For the Customer’s Sake, Deploy AI the Right Way

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Every day it seems there’s a new opportunity for AI and machine learning to transform people’s lives. A lot of the AI coverage is focused on futuristic advances in automation like Google Duplex and autonomous vehicles. But aside from these ideas, what are some practical uses for AI technology to improve the customer experience?

1. Ask the right questions

What does your team or firm hope to gain by deploying AI and machine learning (an application of AI) technology in a customer experience capacity? Is it to speed up processes, increase customer satisfaction, reduce costs, or maybe a combination of all three? And what will the success metrics be? Once these questions have been answered, it’s important to understand which tasks a machine learning algorithm is best suited for.

Machine learning works best when it’s repeatedly used to make a clearly defined decision with a set number of variables, and where errors can be quickly identified and corrected. For example, “when are customers most likely to churn” is a better question than “what’s an innovative way to drive growth?”

Other examples include looking for database anomalies to assist IT and cybersecurity teams in spotting security weaknesses or breaches, or a manufacturer using AI and sensor systems to capture and analyze data from the supply chain to optimize workflows and increase efficiency.

2. Understand AI’s strengths and weaknesses in the CX space

AI algorithms can scan vast amounts of data and spot patterns far quicker than humans can. As such, AI-powered chatbots can automatically respond to frequently asked questions, resulting in faster service, increased customer satisfaction, and lower costs.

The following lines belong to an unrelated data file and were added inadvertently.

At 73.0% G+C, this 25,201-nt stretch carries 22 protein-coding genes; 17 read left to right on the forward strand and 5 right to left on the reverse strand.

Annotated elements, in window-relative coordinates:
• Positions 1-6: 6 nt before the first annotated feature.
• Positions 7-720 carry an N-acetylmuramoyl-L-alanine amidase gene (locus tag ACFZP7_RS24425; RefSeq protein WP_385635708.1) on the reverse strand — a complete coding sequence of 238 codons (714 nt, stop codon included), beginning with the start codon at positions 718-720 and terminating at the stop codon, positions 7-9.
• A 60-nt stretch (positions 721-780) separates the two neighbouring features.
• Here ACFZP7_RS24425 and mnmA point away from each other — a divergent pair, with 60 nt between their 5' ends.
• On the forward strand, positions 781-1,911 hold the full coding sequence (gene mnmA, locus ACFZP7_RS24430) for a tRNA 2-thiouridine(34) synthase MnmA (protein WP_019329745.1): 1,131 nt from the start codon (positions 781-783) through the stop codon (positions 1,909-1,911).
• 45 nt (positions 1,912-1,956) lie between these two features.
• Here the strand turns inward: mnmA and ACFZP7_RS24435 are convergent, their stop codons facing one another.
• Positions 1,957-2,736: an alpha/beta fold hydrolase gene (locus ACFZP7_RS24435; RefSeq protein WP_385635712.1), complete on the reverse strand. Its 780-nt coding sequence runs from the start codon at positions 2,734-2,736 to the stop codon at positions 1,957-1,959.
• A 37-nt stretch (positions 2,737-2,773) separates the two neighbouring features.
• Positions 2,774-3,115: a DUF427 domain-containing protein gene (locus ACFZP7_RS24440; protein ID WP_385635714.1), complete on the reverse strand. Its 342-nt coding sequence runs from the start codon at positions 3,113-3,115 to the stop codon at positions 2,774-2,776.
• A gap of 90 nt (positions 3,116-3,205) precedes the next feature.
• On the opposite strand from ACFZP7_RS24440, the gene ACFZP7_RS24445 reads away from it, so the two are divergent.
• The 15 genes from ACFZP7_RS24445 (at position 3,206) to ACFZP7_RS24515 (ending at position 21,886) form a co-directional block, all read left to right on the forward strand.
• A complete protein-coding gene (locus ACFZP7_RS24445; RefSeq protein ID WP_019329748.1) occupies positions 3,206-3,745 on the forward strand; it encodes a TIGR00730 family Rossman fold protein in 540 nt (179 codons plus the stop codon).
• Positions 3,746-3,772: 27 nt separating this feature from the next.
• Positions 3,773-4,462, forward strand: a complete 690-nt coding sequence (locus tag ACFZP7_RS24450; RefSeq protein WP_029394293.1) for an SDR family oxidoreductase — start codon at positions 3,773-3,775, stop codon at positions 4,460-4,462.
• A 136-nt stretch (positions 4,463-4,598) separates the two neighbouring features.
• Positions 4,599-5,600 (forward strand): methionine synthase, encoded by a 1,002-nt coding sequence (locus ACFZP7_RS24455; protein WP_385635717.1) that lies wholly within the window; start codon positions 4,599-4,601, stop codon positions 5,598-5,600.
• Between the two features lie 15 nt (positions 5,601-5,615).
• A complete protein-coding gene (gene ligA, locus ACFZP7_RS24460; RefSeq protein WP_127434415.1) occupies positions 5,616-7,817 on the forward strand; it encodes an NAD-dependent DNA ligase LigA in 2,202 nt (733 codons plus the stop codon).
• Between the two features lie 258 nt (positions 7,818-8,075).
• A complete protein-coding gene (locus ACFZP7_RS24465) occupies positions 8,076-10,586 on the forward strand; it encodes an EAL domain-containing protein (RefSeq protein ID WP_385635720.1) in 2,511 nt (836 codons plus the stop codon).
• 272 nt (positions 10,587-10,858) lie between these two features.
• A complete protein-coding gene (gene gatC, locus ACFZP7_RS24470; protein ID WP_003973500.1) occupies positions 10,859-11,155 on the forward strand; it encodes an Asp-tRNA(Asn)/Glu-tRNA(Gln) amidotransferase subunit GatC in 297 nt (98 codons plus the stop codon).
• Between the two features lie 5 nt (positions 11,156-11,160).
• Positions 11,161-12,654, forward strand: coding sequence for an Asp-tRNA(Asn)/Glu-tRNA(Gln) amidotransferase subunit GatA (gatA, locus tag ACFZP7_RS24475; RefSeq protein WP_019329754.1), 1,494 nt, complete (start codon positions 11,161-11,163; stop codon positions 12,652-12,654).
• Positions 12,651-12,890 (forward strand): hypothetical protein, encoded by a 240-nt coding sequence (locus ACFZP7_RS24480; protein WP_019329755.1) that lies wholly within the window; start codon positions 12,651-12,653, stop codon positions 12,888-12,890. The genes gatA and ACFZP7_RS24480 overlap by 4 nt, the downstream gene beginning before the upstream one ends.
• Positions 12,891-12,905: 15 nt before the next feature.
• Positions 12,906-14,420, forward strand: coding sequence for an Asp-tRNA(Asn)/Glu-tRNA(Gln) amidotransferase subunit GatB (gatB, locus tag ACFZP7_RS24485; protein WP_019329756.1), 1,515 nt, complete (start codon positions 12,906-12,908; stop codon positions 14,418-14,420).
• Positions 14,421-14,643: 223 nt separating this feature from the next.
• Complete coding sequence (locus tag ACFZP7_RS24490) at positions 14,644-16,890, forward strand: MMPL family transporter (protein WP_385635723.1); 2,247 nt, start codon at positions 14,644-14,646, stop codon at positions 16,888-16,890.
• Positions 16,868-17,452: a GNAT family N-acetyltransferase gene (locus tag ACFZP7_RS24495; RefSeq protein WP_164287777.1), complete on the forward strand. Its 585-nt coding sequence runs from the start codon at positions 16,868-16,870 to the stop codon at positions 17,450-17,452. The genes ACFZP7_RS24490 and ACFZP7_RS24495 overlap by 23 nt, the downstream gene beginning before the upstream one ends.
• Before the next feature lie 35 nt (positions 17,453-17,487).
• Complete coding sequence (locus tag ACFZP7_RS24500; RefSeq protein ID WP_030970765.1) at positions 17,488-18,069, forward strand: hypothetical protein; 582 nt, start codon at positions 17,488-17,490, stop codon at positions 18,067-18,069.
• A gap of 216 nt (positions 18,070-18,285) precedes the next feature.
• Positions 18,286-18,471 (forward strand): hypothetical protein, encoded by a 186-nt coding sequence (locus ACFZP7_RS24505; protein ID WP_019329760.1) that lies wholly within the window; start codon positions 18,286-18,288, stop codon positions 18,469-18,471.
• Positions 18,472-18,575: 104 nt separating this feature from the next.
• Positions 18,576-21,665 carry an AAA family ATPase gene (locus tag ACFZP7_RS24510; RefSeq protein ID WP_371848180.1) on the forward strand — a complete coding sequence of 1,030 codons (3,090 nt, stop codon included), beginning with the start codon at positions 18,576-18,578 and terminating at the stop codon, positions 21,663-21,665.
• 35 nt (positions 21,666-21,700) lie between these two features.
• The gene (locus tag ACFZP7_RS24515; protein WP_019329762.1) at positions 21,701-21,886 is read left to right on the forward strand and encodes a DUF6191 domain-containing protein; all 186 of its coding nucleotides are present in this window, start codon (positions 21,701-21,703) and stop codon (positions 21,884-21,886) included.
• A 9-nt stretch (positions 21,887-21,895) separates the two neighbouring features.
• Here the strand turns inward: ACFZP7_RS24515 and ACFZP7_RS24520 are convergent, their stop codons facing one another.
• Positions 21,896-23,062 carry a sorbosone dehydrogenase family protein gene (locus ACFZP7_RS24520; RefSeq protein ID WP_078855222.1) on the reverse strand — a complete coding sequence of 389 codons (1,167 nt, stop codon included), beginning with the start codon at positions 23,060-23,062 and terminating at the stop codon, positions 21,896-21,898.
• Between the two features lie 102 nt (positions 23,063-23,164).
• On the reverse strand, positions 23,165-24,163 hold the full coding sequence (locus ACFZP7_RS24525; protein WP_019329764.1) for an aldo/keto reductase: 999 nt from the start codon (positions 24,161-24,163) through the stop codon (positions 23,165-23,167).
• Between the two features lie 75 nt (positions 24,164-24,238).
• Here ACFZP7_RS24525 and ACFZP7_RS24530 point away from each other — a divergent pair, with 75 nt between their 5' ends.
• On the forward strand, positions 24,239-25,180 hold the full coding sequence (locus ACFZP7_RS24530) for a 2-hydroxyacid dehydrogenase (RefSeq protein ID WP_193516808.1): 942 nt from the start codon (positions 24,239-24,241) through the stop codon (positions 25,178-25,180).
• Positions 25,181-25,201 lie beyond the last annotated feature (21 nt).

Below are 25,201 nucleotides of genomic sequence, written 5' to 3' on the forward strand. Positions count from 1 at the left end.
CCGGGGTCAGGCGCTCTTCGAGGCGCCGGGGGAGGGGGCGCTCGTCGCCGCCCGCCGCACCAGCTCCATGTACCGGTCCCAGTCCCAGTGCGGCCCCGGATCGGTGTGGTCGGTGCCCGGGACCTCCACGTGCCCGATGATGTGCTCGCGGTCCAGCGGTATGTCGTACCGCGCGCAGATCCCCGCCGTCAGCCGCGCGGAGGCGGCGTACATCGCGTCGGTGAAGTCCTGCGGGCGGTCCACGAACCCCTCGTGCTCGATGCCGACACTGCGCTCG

But chatbots have yet to understand complex or unpredictable questions. Such bots are difficult “to do well at scale unless they’re very narrowly conceived,” writes Tom Austin, VP and fellow at Gartner, in a blog post. “No one outside of the biggest of the big tech companies are fielding ‘know-it-all bots’…at least not yet.”

A smarter approach would be to use AI’s analytical prowess to help employees engage with customers more efficiently and effectively. For example, AI engines can analyze calls in real time while coaching associates on how they can improve the conversation with customers. Using machine learning, the system could identify the next best question the associate should ask or quickly retrieve information to improve the customer interaction. Managers also gain insight into live calls to better manage outcomes.

3. Have a backup plan for customer interactions

For all their advances, AI systems can fail or be compromised. It’s essential that companies monitor the systems and have a clear contingency plan. For instance, human associates should be able to easily step in when a chatbot encounters an obstacle. And yet, about 60 percent of chatbot deployments still don’t have effective live-associate safety nets attached to web chat sessions, according to a recent Forrester report.

4. Communicate, communicate, communicate

The assumption is that AI, employees, and customers will interact seamlessly from the get-go. However, smart leaders know that AI projects must include a plan for communicating the impact of AI in their business and how it affects employees, customers, and other stakeholders. Additionally, it’s critical to explain how expectations, related skill sets, and customer experiences will evolve in relation to AI.

Artificial intelligence and machine learning offer a dazzling number of uses that have some companies racing to deploy as quickly as possible. This is also a sure way to waste resources. Identifying goals and success metrics based on the technology’s strengths and drawbacks, and communicating those plans with the rest of the organization is a smarter way of ensuring that the company is reaping AI’s advantages for the customer’s sake.